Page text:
Hey everyone. I've been practicing bike trials on an old rigid 820 for about a half a year. And while I wouldn't exactly call myself a good rider, I can pivot up and down small stair sets, pivot in circles, drop of ledges and trackstand (bunny hopping still is hard as crap, and I sure as hell can't stay on one wheel). I figure I can benefit from having a dedicated trails bike now, but I'm not exactly sure on what I should get.
First off, should I get 20" (mod) or 26" (stock)? Which is better for a begginer? I imagine a 26" wheel would roll better up obstacles, but a 20" has some quality that I can't remember right now. I also imagine a 20" would be stiffer.
Second, I'm looking at dedicated trials machine, e.g., no seat, just a low top tube. Obviously these bikes are more obscure, and I'm fairly certain there aren't any dealers in Raleigh, so I can't get any recomendations/sizing help. What brands are good, and how does sizing compare to a standard MTB? Should I go steel or aluminum?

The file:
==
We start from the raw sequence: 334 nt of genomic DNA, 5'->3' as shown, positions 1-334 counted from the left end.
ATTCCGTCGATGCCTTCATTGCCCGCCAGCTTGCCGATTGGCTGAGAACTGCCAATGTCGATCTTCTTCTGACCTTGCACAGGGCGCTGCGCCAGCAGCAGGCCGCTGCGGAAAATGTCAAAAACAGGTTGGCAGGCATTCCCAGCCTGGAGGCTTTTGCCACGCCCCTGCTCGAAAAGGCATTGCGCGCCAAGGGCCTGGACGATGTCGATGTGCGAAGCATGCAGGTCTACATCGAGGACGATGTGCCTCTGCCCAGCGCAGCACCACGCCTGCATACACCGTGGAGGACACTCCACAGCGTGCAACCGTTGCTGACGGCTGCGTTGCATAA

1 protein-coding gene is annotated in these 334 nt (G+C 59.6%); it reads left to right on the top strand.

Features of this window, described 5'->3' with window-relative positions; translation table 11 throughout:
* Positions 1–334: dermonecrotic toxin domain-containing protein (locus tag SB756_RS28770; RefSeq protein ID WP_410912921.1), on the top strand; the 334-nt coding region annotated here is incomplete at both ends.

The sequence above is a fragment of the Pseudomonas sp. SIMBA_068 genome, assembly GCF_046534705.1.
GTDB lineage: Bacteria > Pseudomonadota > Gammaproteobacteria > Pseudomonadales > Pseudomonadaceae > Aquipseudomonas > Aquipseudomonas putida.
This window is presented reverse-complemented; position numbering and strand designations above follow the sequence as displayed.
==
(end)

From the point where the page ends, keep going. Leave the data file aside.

Finally, since I'm a begginer, I'm looking (preferably) for a whole trials bike, if they sell them. I can build up my own frame, but I'm not to apt on gearing (22/12?) for trials, and other parts. Also, should I go with a rear derailléur or not? It seems like a single speed would be better for a begginer as I'd be less prone to smashing it, plus I don't need gears anyway. My price range is ~$1,000. I'm not looking to spend a lot since I'm doing trials as a secondary sport to learn skills for MTB'ing, on recomendation from my LBS. I won't riding competively, so I don't need a sub-19 pound bike. However, would sub-24 pound be reasonable? Am I looking at mech disc brakes? I ask this becuase I have a set of hydros I'd like to stick on the bike.
Thanks, and excuse my ignorances.
EDIT- I'm looking at an urban trials bike, so I need a smooth bash guard, but I don't want a suspension fork.
EDIT 2x- I read a little more, and it seems like I want a modified bike. It also looks like they're cheaper, have more standover clearance, and have no derailléur to smash.